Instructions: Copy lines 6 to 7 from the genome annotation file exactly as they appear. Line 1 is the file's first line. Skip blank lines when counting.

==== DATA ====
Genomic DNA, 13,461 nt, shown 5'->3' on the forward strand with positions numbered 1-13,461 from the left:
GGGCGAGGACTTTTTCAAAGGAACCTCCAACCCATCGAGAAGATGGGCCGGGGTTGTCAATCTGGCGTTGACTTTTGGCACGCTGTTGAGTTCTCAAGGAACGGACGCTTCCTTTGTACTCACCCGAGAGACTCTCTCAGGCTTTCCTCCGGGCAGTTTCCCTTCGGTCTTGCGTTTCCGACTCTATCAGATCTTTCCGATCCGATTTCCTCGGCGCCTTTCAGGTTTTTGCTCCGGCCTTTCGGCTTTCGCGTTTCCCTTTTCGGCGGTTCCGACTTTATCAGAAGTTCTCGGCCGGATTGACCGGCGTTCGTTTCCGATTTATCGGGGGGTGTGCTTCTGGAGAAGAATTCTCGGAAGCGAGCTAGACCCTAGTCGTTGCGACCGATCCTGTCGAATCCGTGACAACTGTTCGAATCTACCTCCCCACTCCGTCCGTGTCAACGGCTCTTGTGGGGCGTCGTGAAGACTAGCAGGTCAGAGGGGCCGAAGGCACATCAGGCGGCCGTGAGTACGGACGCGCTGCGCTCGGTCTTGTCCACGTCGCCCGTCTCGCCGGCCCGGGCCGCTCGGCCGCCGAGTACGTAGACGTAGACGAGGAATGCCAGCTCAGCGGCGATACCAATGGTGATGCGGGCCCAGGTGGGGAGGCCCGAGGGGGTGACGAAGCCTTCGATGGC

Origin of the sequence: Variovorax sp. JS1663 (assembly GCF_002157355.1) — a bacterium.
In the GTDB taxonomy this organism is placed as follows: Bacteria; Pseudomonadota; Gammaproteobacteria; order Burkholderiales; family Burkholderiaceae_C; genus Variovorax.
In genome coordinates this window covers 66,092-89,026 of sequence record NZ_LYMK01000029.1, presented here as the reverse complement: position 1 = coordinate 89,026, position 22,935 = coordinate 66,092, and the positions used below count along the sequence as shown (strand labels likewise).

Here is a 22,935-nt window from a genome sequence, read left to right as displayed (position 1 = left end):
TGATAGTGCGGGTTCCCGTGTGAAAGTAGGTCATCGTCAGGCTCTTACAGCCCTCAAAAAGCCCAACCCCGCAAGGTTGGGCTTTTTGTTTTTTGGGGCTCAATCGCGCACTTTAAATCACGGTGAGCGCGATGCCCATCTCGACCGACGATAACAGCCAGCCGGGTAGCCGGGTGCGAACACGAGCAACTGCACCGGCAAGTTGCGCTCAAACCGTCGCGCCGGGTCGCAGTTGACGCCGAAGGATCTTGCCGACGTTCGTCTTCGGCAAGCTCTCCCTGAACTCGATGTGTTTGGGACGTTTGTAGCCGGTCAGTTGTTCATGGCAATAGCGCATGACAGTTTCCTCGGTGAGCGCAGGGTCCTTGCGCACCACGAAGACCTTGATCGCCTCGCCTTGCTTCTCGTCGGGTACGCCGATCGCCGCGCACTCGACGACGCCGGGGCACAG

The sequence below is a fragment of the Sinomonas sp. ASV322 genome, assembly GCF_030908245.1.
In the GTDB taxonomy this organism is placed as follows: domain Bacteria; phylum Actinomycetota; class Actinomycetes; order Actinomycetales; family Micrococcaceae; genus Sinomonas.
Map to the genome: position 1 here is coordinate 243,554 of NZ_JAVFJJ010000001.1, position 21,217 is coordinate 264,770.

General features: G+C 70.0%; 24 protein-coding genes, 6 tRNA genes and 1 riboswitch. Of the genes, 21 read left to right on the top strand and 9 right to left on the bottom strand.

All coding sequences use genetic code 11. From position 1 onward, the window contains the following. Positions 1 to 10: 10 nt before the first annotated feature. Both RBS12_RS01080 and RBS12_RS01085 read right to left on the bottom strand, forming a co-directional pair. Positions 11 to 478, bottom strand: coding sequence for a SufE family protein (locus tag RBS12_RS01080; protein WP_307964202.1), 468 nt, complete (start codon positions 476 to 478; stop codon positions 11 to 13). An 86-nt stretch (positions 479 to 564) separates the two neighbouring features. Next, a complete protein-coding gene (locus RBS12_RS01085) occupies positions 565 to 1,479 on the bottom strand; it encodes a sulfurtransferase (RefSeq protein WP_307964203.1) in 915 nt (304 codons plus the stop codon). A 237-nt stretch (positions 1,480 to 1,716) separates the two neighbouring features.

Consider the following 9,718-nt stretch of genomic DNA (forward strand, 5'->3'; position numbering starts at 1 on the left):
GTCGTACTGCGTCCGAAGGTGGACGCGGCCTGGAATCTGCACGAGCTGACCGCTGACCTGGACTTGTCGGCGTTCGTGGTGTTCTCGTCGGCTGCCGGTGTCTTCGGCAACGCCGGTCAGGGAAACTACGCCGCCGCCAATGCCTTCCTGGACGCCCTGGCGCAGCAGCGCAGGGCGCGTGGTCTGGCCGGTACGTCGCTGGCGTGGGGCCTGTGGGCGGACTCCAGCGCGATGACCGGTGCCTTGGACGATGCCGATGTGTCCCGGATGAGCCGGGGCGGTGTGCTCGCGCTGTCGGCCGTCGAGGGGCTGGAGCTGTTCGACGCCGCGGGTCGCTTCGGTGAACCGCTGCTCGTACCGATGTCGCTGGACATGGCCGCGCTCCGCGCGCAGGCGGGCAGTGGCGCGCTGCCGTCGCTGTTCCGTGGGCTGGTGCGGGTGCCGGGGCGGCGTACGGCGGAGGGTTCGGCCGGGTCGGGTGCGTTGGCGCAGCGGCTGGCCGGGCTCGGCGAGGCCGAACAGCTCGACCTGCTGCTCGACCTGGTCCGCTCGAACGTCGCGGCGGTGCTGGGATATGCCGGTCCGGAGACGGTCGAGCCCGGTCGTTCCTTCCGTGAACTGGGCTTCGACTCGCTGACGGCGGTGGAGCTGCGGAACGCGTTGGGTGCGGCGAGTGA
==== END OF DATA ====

Here is a 22,935-nt window from a genome sequence, read left to right as displayed (position 1 = left end):
TGATAGTGCGGGTTCCCGTGTGAAAGTAGGTCATCGTCAGGCTCTTACAGCCCTCAAAAAGCCCAACCCCGCAAGGTTGGGCTTTTTGTTTTTTGGGGCTCAATCGCGCACTTTAAATCACGGTGAGCGCGATGCCCATCTCGACCGACGATAACAGCCAGCCGGGTAGCCGGGTGCGAACACGAGCAACTGCACCGGCAAGTTGCGCTCAAACCGTCGCGCCGGGTCGCAGTTGACGCCGAAGGATCTTGCCGACGTTCGTCTTCGGCAAGCTCTCCCTGAACTCGATGTGTTTGGGACGTTTGTAGCCGGTCAGTTGTTCATGGCAATAGCGCATGACAGTTTCCTCGGTGAGCGCAGGGTCCTTGCGCACCACGAAGACCTTGATCGCCTCGCCTTGCTTCTCGTCGGGTACGCCGATCGCCGCGCACTCGACGACGCCGGGGCACAG